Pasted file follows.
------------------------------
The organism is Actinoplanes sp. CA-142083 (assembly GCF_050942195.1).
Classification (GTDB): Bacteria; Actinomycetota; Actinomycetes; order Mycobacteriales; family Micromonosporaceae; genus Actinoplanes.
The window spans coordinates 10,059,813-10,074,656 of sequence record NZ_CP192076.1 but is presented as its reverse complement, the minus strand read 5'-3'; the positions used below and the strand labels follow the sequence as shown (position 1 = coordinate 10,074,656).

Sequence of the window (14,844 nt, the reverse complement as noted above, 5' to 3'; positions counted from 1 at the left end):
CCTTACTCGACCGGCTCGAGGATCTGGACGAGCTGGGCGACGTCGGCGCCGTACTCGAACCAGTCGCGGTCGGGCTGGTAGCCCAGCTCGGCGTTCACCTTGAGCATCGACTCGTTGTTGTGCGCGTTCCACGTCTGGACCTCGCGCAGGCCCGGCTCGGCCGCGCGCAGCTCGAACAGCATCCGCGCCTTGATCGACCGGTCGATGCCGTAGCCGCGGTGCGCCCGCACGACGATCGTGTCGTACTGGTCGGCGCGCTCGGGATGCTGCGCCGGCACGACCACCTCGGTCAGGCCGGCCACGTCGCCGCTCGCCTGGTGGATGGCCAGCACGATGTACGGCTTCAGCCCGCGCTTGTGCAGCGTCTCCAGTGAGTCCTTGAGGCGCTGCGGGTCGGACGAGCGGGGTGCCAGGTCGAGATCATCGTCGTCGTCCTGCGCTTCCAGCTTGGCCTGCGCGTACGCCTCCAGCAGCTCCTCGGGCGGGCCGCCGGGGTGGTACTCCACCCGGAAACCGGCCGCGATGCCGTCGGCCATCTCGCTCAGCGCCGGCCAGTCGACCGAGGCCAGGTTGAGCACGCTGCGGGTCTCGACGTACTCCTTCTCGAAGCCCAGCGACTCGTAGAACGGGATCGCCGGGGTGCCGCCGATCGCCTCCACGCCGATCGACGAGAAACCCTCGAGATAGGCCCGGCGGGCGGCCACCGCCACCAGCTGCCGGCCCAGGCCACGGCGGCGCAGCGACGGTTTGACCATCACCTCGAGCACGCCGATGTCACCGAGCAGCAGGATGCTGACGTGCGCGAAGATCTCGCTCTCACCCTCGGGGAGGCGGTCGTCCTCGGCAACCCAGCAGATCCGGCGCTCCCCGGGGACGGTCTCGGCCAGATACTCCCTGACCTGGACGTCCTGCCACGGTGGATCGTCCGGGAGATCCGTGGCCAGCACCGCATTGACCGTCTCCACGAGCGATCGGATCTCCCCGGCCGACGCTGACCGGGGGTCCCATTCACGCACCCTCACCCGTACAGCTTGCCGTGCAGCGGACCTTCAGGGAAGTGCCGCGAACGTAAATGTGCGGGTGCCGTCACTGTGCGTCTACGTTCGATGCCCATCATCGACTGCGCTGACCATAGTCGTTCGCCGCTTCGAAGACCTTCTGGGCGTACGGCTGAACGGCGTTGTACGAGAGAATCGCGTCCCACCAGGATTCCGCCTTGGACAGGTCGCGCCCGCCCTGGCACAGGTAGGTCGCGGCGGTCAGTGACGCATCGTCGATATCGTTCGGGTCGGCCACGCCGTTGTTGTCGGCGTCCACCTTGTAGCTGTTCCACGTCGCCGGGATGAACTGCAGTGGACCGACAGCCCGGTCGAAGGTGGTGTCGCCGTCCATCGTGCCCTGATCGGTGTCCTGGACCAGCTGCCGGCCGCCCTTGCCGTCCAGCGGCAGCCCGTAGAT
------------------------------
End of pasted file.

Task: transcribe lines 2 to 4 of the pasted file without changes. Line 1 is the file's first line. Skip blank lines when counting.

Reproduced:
Classification (GTDB): Bacteria; Actinomycetota; Actinomycetes; order Mycobacteriales; family Micromonosporaceae; genus Actinoplanes.
The window spans coordinates 10,059,813-10,074,656 of sequence record NZ_CP192076.1 but is presented as its reverse complement, the minus strand read 5'-3'; the positions used below and the strand labels follow the sequence as shown (position 1 = coordinate 10,074,656).

Sequence of the window (14,844 nt, the reverse complement as noted above, 5' to 3'; positions counted from 1 at the left end):